Triumphal arch at Orange. Photo Marco Prins.
Arch at Orange

In 21, the Second was involved in a military action against two Gallic rebels named Julius Sacrovir and Julius Florus, which had affected large parts of Gaul. This victory was commemorated with a triumphal arch in Orange.

In 43, the emperor Claudius invaded Britain with II Augusta, VIIII Hispana, XIV Gemina and XX Valeria Victrix; the commander of the Second was Titus Flavius Vespasianus, the future emperor Vespasian. It was stationed first in Silchester and after 49 in Dorchester and/of Lake Farm. In 55, however, the legionary base at Exteter was built and the legion was again concentrated on one place. Nineteen years later, it moved to Gloucester.

Standards of I Germanica and II Augusta.
Standards of I Germanica and II Augusta (romancoins.info; �*)

The legion's behavior during the revolt of queen Boudicca remains unexplained. When governor Suetonius Postumius asked for help, the prefect of the camp, a man named Poenius Postumius, ignored this request (and later committed suicide). Its unclear why there was no legate (commander) who could make the decision.

In the civil war of the year 69, a part of II Augusta sided with the emperor Vitellius. At least one subunit took part in his march on Rome, and fought in the battle at Cremona against the legions of Otho. Later, these soldiers were defeated by those of Vespasian, and returned to Britain in 70. It is possible that the main body of the legion had always been loyal towards Vespasian.

Bust, believed to represent Vitellius. Louvre, Paris (France). Photo Jona Lendering.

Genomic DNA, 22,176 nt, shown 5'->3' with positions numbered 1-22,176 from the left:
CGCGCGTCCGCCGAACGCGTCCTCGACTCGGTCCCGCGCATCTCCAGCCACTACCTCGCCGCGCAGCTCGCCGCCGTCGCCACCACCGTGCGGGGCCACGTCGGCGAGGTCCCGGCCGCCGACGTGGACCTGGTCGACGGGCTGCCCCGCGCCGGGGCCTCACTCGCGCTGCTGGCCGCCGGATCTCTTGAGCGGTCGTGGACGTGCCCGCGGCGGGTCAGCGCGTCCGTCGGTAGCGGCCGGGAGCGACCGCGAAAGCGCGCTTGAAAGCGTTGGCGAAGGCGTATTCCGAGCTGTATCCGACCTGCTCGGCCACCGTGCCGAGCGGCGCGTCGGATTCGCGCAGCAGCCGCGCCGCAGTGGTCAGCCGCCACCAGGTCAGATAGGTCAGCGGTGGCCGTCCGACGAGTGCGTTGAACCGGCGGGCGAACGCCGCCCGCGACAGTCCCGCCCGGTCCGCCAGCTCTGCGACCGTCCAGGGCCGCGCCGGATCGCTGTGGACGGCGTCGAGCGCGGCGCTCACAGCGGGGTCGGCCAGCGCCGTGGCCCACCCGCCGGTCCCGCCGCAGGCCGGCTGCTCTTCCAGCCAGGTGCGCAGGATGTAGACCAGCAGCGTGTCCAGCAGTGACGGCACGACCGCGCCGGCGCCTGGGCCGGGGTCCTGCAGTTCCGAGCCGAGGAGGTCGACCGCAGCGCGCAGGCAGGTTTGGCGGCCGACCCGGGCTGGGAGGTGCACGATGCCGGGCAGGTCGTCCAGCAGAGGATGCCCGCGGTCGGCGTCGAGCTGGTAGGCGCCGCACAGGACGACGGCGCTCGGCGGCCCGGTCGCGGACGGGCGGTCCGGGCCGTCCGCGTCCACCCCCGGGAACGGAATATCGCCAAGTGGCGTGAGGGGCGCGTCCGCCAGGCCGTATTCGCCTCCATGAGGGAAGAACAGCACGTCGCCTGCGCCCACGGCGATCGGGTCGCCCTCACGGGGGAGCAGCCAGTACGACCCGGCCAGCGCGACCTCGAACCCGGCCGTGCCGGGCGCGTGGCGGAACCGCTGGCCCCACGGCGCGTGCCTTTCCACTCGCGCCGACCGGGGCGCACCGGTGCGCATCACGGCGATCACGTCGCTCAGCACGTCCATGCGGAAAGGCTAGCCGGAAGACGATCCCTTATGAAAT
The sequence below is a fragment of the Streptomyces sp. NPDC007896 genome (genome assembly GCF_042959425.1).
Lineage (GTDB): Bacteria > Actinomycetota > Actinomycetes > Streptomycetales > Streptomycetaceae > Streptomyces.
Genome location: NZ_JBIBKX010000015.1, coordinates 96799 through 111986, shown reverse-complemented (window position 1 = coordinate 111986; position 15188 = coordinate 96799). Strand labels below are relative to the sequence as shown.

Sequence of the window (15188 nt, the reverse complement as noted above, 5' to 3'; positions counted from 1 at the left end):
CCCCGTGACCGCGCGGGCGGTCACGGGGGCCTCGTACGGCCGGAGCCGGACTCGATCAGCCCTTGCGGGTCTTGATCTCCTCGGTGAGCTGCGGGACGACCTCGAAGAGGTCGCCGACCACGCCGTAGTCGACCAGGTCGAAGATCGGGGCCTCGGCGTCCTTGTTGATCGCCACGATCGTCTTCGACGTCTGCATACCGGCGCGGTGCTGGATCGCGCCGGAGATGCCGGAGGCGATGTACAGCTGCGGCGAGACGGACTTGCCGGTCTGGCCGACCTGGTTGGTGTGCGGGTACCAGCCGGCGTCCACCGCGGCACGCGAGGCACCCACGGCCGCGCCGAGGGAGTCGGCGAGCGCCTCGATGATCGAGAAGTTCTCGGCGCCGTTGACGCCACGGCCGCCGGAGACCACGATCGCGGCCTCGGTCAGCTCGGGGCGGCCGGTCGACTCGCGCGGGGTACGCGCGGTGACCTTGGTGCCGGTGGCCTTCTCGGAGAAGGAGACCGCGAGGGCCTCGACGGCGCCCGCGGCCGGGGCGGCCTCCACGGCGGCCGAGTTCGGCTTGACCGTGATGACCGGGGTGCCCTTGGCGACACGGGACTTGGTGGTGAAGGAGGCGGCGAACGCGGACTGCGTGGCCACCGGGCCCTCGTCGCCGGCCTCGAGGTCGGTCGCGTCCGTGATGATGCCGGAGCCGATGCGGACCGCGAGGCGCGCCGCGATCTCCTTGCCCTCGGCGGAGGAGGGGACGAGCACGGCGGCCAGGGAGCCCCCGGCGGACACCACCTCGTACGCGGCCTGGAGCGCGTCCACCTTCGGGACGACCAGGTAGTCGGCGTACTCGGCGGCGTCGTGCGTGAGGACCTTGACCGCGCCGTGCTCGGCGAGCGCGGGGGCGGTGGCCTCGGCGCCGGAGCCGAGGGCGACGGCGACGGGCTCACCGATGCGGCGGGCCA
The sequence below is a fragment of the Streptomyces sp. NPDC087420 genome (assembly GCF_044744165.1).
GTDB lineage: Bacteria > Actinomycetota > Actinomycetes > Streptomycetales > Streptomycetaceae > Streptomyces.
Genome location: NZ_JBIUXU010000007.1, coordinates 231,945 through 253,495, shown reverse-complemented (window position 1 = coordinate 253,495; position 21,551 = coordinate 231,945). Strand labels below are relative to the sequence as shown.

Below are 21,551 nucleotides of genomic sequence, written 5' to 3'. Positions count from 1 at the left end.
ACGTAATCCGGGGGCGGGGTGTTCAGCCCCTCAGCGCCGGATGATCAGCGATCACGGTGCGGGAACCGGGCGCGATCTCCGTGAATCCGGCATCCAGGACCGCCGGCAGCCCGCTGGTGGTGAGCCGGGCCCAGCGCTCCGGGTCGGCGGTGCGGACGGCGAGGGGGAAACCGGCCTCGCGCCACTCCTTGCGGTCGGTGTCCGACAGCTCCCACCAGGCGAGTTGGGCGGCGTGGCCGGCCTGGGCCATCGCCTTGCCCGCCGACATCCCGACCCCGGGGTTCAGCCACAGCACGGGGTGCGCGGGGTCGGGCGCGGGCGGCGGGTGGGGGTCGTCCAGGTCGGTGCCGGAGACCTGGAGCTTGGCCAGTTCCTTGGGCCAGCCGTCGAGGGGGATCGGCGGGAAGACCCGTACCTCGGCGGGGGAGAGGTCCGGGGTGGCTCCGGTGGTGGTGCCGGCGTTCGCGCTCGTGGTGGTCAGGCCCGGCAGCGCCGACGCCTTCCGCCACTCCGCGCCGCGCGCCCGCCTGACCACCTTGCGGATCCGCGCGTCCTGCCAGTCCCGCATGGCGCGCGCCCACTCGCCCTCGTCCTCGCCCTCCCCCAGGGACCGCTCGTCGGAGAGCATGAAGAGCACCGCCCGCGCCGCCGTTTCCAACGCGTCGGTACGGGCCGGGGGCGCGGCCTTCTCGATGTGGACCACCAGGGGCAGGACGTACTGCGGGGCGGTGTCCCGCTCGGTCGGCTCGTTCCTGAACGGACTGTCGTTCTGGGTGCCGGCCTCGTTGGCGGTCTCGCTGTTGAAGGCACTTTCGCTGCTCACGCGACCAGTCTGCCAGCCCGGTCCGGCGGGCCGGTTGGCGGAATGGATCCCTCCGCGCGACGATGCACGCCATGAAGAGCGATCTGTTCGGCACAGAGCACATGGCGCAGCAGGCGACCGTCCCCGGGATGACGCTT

Bust, believed to represent Vitellius (Louvre, Paris)

During the reign of Vespasian, II Augusta was still in Britain, although it was transferred to Caerleon in Wales in 75. When Gnaeus Julius Agricola was governor of Britain (77-83), it remained in Caerleon, as a strategic reserve in Wales and England. It was only in 139 that it was on the move again: soldiers of II Augusta were working in Scotland, building the Antonine wall (between Edinburgh and Glasgow). In 142, this work was finished. However, this line of fortification did not serve very long, and the Romans fell back on Hadrian's wall (between Newcastle and Carlisle).

In the years between 155 and 158, a widespread revolt occurred in northern Britain, requiring heavy fighting by the British legions. They suffered severely, and reinforcements had to be brought in from the two Germanic provinces.

In 196, governor Decimus Clodius Albinus of Britannia attempted to become emperor. The British legions were ferried to the continent, but were defeated by the lawful ruler Lucius Septimius Severus. When they returned, they found the province overrun by northern tribes. Punitive actions did not deter the tribesmen, and in 208, Septimius came to Britain, in an attempt to conquer Scotland. II Augusta moved to the north, where it shared a large fortress with VI Victrix, at Carpow on the river Tay.